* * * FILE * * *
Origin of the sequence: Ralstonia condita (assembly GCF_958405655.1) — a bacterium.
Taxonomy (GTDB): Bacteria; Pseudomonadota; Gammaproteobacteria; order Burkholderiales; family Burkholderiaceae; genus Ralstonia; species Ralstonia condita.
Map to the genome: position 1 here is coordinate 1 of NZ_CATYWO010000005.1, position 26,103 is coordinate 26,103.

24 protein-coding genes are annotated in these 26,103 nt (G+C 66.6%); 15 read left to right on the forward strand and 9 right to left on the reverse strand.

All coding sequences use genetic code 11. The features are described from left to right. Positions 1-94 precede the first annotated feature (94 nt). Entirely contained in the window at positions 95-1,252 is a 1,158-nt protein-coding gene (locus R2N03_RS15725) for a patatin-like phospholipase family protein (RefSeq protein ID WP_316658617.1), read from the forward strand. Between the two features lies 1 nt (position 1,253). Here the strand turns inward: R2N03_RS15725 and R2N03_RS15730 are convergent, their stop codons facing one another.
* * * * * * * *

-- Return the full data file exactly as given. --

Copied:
Origin of the sequence: Ralstonia condita (assembly GCF_958405655.1) — a bacterium.
Taxonomy (GTDB): Bacteria; Pseudomonadota; Gammaproteobacteria; order Burkholderiales; family Burkholderiaceae; genus Ralstonia; species Ralstonia condita.
Map to the genome: position 1 here is coordinate 1 of NZ_CATYWO010000005.1, position 26,103 is coordinate 26,103.

24 protein-coding genes are annotated in these 26,103 nt (G+C 66.6%); 15 read left to right on the forward strand and 9 right to left on the reverse strand.

All coding sequences use genetic code 11. The features are described from left to right. Positions 1-94 precede the first annotated feature (94 nt). Entirely contained in the window at positions 95-1,252 is a 1,158-nt protein-coding gene (locus R2N03_RS15725) for a patatin-like phospholipase family protein (RefSeq protein ID WP_316658617.1), read from the forward strand. Between the two features lies 1 nt (position 1,253). Here the strand turns inward: R2N03_RS15725 and R2N03_RS15730 are convergent, their stop codons facing one another.